Traveling Lighter into the New Year

Dec 30th, 2008 by DeeCee | 0


Image by Nikki L.

Wandering through the antique shop aisles, I run my eyes over the glass cases filled with Eastern Star rings, tortoise shell hair combs, tarnished crosses, and pocket watches inscribed on the back with “Love Forever” and “Until the End of Time.” On the wall, a framed, hand-embroidered picture depicts a cozy living room with fireplace and proclaims “Happy 25th Anniversary,” with the loving stitcher’s initials in the corner and the date 1954. Around the corner, a large family Bible lies on a table between a sweet-faced Betsy McCall doll and a sad stuffed bear with sewn-on eyes. A page in the front of the Bible proclaims the birth of two children long ago. Betsy and the bear stare out at all who pass.

Who were the proud owners of these treasures? How did these most-personal items find their way to public display for strangers to pick and pry at and leave behind? Where are the sisters and brothers, the sons and daughters, the nieces and nephews of those who left it all behind? Why didn’t they want their loved ones’ precious stuff? I asked these questions every time I passed through antique stores and finally found some answers recently in a place closer to home.

“I just feel badly that nobody wants my stuff…” My mother’s voice trails off as she slips a small, flowered vase into the box labeled Salvation Army. Her house is for sale, and we’re sorting two lifetimes of memories into four chaotic piles – to move, to sell, to give away, and to trash. A second-generation pack rat, her miniature snails and boxes, decorative glass, paperback books, stuffed animals, candlesticks, photos, and miscellaneous knickknacks compete for space with an equal amount of similar stuff left behind ten years earlier by her mother. As fellow accumulators and keepers, my grandmother and mother were ever mindful of the depression years – not wanting to be without ever again.

“Why do you still have this old umbrella? It’s got a big hole in it!” During three days of sorting, we’ve found the story in everything we’ve touched. The ragged door rug? “Your brother bought that for me the year that he died.” The stained tablecloth? “Your grandma used that every holiday for years.” The glass Santa with the chipped beard? “I bought that one year at the state bowling tournament.” Now, she defends the umbrella. “It was Aunt Edna’s and mom wouldn’t part with it.” I make no comment, but bypass the to-move pile and put it in the small, but growing to-ask-again pile.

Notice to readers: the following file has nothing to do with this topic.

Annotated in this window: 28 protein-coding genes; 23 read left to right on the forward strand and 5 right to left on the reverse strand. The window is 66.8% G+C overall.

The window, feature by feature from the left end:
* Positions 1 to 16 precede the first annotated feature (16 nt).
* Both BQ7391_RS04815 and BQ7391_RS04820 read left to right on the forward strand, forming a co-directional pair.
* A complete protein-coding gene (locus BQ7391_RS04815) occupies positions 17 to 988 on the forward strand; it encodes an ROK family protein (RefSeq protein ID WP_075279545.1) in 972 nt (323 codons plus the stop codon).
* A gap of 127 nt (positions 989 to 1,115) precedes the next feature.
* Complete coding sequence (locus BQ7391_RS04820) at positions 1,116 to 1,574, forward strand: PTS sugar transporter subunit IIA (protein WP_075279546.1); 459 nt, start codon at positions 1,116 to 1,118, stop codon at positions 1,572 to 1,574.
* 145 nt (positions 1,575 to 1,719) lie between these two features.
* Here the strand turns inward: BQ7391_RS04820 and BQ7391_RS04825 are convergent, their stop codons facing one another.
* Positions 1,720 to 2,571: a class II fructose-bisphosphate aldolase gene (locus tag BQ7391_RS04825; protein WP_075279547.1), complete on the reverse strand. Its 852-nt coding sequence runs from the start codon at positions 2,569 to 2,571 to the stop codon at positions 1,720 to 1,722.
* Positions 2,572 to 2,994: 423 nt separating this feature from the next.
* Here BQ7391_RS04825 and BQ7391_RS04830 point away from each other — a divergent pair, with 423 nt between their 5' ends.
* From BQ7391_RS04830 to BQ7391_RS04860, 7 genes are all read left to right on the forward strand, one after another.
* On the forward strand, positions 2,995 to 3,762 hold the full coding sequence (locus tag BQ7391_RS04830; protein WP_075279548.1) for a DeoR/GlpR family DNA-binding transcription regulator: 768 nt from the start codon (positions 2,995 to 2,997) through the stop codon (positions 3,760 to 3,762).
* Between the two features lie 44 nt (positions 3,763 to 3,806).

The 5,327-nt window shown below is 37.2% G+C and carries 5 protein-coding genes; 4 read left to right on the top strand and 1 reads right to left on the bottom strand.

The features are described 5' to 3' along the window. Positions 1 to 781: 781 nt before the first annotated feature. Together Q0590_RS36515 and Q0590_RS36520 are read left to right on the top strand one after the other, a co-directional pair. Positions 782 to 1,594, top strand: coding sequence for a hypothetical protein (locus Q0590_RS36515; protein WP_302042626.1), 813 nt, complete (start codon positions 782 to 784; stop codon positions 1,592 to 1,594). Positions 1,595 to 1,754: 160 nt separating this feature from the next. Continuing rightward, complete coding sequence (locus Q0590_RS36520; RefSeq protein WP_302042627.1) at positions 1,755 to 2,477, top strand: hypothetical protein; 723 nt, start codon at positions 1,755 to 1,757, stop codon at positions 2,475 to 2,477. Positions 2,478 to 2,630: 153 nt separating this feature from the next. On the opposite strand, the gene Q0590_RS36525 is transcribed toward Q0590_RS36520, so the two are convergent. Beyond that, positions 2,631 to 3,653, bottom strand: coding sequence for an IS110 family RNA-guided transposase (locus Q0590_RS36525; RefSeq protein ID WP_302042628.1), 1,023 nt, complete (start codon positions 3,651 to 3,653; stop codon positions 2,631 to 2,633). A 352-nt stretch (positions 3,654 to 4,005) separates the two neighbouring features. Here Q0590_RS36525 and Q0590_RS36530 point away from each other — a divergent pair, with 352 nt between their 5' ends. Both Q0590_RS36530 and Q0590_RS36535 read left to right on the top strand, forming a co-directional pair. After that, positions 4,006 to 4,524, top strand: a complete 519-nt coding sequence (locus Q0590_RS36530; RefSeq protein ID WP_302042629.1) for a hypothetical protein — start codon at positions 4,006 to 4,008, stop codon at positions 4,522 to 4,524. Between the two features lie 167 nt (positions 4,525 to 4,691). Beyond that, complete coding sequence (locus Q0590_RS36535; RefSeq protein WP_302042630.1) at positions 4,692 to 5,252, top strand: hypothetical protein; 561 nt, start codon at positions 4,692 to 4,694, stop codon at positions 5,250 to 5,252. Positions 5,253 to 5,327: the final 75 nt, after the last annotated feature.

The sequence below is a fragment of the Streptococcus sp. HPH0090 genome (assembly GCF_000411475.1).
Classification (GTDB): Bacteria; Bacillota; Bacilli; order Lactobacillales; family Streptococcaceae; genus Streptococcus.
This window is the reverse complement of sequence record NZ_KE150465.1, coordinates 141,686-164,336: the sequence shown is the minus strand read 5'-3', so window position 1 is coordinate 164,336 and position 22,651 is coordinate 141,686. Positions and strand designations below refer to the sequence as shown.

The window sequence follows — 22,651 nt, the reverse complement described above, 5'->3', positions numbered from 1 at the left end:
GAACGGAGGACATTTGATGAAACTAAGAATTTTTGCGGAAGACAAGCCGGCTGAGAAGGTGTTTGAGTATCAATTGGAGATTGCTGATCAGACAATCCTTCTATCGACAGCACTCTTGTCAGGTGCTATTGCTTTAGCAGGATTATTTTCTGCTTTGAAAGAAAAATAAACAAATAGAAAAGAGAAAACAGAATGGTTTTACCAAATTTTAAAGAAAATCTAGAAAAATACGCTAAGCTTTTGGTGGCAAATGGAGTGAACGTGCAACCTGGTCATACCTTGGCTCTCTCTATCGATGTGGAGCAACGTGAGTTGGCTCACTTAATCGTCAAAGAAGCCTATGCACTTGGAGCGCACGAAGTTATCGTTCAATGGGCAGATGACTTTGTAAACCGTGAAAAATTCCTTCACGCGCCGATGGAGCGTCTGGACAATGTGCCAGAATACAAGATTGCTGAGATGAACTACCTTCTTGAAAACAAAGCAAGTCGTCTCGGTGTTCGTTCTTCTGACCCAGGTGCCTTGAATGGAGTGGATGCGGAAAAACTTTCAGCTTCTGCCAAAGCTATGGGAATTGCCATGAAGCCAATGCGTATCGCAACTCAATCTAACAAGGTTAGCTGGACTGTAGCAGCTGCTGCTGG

“Do you want any of my teddy bears?” my mother asks. I pick them up one by one and claim an old, dark-brown guy with floppy arms, imagining a future grandchild dragging it up the steps. My mother keeps two favorites, and I place the others in the to-sell box, trying not to look them in the eyes. “How about the dolls?” she wonders. We discuss the history of each, keeping my grandmother’s first doll, a tall, brown-haired beauty and two others with close family roots. Another doll, family tree unknown, survives the cut just because she makes us smile. The others join the bears to await their uncertain fates.

“You have at least thirty butter tubs. How many do you want to keep?” I ask, guessing at the answer. “I’ve already gotten rid of that many more; I want these for when I make soup.” I bite my tongue, putting all thirty in the to-move pile, while smiling at the unlikely image of my mother making enough soup for an entire neighborhood!

Old coins, original paintings – artists unknown, two patterns of tarnished tableware, crocheted doilies in many shapes and sizes, yellowed pillowcases – ends fancied up with colorful hand-stitched flowers, mustache cups, costume jewelry, nightstands and headboards that could tell stories if they could talk… My mother agonizes over her choices, frustrated at times at the need to choose. I try to ease her pain. “It’s not that I don’t want your stuff. I just don’t want all your stuff.” She shakes her head and continues to sort.

Stuff! We all surround ourselves with our own peculiar stuff that links us to our pasts, that brings us pleasure in the buying and the keeping, or that fills some other need, perhaps a sense of security to second guess hard times ahead. I came home from the sorting with renewed determination to downsize; to rewind our household to the days before all the stuff. Our sons will find an easier task when the time comes. My shelves, drawers, and closets are losing their clutter to free piles at the end of the driveway, to box loads for the Salvation Army, and in packages to eBay bidders still craving more stuff. And yes, someday, someone will step out the door of an antique shop, clutching one of my former treasures, ready to write a new story.

Peace and happiness to all in 2009.

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